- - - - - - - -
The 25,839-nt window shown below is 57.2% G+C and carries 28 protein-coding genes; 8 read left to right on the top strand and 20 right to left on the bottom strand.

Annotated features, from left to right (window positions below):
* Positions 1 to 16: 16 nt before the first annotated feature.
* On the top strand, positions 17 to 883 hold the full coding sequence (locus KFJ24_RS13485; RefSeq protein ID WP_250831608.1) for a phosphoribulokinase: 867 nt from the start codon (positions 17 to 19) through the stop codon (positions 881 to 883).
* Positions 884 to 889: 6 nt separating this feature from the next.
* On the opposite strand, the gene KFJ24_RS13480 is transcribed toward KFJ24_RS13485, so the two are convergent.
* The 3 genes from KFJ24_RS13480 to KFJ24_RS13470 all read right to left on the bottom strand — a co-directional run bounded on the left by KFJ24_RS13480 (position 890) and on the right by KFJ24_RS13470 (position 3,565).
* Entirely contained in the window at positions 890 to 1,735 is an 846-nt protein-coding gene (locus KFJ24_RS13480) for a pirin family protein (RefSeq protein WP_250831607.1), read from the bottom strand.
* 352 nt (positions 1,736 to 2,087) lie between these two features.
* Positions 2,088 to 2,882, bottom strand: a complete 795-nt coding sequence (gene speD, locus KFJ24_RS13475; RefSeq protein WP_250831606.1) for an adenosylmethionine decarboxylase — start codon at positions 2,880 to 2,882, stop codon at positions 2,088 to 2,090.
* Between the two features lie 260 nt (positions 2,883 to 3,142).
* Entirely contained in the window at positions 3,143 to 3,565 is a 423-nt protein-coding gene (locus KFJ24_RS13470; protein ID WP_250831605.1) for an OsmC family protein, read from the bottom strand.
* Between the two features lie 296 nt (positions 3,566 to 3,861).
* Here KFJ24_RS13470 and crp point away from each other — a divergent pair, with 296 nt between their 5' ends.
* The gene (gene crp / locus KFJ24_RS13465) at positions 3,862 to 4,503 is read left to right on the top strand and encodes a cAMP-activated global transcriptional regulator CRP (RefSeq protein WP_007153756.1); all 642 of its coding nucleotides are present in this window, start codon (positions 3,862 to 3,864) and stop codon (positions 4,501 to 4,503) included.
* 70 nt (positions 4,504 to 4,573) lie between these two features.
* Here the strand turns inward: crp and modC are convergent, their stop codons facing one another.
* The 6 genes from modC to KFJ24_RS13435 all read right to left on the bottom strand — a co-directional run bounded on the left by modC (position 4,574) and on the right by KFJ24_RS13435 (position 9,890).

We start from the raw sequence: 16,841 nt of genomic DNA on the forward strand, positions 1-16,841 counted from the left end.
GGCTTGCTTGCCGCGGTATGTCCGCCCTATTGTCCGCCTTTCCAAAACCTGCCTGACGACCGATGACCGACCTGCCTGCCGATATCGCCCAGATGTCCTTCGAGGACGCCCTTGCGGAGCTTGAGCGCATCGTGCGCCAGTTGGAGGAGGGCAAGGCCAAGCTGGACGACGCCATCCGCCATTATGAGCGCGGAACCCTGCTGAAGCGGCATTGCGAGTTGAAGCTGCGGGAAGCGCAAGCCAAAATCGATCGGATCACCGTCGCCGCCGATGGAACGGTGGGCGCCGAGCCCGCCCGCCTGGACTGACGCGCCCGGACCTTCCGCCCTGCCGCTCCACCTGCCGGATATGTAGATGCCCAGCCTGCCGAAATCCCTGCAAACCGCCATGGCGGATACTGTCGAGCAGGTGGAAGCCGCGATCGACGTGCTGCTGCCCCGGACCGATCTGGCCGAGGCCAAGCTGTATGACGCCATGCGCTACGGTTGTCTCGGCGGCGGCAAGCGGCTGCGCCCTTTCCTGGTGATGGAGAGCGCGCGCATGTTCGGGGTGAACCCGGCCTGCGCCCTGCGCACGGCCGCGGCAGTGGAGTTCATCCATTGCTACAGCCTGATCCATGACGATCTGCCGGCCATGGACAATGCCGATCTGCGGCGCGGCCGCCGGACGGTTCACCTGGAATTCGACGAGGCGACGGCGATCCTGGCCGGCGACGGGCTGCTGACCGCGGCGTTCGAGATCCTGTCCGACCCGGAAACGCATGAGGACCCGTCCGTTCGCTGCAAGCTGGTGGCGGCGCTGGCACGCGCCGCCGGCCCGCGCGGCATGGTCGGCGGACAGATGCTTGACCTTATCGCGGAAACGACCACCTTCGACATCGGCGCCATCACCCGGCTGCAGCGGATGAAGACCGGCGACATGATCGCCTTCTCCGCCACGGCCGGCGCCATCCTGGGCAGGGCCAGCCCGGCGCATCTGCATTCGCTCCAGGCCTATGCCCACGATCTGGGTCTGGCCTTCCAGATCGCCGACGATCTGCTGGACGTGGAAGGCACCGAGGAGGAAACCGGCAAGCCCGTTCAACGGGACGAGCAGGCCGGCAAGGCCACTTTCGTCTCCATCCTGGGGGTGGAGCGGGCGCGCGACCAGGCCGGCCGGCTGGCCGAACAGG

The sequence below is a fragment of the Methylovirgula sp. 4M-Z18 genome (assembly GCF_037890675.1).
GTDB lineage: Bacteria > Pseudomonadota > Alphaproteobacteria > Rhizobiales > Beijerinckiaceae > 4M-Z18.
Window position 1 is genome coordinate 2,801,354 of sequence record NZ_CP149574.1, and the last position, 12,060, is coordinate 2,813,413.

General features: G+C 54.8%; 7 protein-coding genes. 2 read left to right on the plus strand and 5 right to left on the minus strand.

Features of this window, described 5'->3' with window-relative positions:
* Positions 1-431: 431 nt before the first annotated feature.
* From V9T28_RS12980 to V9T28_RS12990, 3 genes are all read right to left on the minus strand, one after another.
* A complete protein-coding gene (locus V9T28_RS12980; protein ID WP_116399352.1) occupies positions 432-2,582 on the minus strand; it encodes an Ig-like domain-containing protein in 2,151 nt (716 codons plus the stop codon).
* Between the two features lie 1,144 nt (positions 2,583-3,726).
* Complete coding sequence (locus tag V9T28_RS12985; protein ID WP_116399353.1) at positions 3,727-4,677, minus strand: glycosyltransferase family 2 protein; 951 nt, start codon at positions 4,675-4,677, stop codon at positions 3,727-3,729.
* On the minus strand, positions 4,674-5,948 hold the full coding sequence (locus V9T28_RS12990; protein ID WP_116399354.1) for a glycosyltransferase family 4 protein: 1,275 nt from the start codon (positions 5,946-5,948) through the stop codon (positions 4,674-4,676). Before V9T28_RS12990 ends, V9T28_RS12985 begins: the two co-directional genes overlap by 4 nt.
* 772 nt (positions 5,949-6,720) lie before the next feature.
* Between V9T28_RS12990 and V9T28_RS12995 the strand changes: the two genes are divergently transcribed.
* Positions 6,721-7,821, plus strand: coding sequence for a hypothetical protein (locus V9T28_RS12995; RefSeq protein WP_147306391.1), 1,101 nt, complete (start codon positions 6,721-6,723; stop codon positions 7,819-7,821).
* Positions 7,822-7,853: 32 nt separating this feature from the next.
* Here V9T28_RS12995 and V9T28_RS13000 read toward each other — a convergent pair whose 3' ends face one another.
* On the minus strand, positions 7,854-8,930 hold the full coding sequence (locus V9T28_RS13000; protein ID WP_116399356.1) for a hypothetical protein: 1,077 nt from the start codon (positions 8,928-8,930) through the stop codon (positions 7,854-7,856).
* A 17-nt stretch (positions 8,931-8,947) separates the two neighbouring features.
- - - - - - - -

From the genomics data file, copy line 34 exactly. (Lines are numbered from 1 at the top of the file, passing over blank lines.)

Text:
* Positions 6,721-7,821, plus strand: coding sequence for a hypothetical protein (locus V9T28_RS12995; RefSeq protein WP_147306391.1), 1,101 nt, complete (start codon positions 6,721-6,723; stop codon positions 7,819-7,821).